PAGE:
All in all it was good news: the injury wasn’t as extensive as we feared, and the x-rays all looked good. Dr. Zamzow was able to sterilize the wound and Diana will continue with the cooperative treatments until Jamie is fully healed. Right now, Jamie is enjoying some quiet time by herself in a room filled with blankets, with waiters on hand to give her sips of Gatorade whenever she desires.

When we are done with procedures, we position the chimps in a way that protects their airway as they recover, and to facilitate this we lay them on a couple of scarves with the ends passed through the caging so that we can gently roll them back into position if they slump over the wrong way. As soon as Jamie was up and about, she put a scarf right back to use as a fashion accessory. You can tell she’s feeling better already.

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Bouncing Back

Monday, August 10th, 2015

Burrito’s been through a lot lately. In early June, he fractured a canine. The injury itself didn’t seem to phase him, but in order to prevent future pain and infection, we needed to extract the tooth. In late June, we performed an exam to do some blood work, check on his heart condition, and assess how he would do under prolonged anesthesia. And in late July, we performed the extraction.

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Before he came to the sanctuary from the research lab in 2008, Burrito was sedated for procedures pretty frequently. The routine nature of these “knockdowns” probably didn’t diminish the fear associated with them. Until Burrito’s tooth ordeal, we’ve been incredibly lucky that none of the chimps here have required medical intervention beyond a dose of antibiotics here or there.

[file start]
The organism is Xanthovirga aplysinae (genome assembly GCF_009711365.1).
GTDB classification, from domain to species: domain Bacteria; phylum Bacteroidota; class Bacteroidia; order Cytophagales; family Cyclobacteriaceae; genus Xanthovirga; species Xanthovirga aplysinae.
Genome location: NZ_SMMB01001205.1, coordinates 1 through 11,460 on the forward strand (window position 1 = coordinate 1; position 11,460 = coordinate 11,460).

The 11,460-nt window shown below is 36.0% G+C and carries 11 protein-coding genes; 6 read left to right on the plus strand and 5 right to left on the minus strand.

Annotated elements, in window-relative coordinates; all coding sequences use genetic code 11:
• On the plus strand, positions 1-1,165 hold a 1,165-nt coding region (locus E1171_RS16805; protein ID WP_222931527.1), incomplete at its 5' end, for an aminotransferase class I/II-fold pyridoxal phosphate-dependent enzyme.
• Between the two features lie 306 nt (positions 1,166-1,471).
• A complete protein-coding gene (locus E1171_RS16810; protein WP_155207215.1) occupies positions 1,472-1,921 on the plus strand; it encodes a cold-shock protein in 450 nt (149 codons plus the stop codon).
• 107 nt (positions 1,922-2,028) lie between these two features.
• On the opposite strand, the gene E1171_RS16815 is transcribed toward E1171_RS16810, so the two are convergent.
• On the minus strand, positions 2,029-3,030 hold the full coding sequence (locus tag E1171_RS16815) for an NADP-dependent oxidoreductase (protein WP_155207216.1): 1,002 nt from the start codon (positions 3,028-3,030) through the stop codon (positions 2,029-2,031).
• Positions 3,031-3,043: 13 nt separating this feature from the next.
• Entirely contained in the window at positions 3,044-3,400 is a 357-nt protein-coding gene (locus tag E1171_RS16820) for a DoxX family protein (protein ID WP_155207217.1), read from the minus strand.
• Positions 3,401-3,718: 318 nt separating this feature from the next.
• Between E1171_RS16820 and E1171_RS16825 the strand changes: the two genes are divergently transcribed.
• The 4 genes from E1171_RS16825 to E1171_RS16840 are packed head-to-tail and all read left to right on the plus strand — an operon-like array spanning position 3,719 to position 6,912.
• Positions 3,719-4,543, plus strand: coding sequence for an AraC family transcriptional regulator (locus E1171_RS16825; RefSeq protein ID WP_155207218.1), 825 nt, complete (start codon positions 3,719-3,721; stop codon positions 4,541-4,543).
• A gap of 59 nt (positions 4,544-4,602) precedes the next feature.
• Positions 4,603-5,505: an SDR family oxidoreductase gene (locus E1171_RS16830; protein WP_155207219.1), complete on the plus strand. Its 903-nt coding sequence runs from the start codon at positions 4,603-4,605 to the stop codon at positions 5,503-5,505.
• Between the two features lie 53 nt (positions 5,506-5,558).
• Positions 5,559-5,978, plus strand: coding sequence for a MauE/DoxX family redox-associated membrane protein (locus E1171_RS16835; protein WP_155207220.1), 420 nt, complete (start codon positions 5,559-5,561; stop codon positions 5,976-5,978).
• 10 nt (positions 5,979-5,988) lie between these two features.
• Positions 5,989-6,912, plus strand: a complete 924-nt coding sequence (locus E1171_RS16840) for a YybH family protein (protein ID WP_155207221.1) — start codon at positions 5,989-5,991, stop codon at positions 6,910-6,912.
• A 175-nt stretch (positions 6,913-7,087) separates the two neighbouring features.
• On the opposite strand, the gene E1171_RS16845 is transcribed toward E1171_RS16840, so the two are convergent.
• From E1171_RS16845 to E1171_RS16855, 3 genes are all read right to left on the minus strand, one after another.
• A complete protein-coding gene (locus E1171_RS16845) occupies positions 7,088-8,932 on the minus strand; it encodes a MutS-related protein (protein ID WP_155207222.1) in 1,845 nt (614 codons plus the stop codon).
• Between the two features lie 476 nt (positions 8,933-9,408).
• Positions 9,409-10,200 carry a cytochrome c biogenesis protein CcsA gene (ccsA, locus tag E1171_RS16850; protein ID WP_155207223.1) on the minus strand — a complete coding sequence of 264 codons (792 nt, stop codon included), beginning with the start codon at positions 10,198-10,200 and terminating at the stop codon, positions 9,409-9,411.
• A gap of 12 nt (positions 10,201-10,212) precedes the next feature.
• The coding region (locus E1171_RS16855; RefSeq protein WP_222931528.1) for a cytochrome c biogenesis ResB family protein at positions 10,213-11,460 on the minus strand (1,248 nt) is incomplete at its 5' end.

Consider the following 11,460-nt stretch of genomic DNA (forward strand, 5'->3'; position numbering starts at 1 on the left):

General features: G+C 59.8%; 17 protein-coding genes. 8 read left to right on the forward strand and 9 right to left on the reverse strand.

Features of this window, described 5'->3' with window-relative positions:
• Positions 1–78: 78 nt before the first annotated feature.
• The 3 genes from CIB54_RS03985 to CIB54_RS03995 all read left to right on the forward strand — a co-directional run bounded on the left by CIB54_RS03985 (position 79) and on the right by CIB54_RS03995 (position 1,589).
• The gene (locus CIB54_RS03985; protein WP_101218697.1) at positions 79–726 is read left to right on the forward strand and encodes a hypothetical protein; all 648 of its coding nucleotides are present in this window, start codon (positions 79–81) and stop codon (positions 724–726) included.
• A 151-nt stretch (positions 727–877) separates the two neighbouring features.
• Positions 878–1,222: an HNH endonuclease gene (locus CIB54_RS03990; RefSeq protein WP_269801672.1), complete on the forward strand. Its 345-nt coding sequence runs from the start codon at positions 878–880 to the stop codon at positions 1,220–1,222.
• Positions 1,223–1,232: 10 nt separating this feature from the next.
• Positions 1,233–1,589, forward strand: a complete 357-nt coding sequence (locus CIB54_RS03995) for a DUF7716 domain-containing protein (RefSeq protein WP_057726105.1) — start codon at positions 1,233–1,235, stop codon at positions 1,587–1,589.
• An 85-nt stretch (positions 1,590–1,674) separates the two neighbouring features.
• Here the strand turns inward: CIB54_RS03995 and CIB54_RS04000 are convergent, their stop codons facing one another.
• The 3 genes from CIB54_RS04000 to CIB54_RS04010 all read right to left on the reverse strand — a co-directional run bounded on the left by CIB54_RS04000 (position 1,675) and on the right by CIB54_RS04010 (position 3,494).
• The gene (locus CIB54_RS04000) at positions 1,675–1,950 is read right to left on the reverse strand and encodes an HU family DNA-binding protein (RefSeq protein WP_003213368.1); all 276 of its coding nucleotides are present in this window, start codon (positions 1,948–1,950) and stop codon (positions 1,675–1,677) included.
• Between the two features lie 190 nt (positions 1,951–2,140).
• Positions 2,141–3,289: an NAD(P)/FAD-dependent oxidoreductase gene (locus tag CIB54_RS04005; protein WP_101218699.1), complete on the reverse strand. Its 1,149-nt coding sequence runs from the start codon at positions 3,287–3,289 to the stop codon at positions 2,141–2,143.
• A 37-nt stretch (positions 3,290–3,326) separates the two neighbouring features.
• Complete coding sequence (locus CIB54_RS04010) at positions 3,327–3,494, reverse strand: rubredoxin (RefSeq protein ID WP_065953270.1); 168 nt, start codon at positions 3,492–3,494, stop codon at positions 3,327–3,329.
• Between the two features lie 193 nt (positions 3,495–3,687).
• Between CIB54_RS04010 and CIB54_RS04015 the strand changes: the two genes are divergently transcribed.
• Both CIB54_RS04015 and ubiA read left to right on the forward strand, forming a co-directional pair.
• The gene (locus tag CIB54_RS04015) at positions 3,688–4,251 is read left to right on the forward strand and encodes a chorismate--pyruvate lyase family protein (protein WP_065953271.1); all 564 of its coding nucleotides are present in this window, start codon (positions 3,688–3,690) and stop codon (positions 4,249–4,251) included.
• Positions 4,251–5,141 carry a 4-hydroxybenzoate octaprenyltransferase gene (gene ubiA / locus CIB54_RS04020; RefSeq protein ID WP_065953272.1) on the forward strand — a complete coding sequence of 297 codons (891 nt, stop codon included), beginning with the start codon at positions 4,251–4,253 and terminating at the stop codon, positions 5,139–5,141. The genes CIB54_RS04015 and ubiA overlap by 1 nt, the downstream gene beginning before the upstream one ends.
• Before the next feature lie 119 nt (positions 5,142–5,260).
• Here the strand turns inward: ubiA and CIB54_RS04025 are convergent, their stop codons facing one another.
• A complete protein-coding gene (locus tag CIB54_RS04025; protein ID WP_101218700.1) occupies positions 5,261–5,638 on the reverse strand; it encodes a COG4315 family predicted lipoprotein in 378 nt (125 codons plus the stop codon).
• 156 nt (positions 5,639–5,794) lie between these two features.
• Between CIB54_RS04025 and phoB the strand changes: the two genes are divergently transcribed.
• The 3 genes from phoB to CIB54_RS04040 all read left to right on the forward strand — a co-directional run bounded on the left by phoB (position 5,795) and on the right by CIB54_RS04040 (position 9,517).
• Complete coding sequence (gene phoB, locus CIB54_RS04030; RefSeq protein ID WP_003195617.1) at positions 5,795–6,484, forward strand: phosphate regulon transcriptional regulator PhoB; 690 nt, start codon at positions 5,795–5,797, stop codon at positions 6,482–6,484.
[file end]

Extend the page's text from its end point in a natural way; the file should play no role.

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When you care for former lab chimpanzees, you hope that they know they’re safe now, and that they trust the difference between their current home and their former ones. We’ve spent the last seven years working to gain these chimps’ trust, and one nagging fear is that something will happen to lose you the trust you’ve earned.

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Regardless of the fact that Burrito was surrounded by friends who love him and who want the best for him, it’s likely that the two procedures he had to undergo recently brought back some scary memories from his past life. And regardless of the fact that we’ve seen firsthand how incredibly resilient and forgiving chimps can be, it’s still hard not to fear that you’re going to push things too far and damage the relationships you’ve built.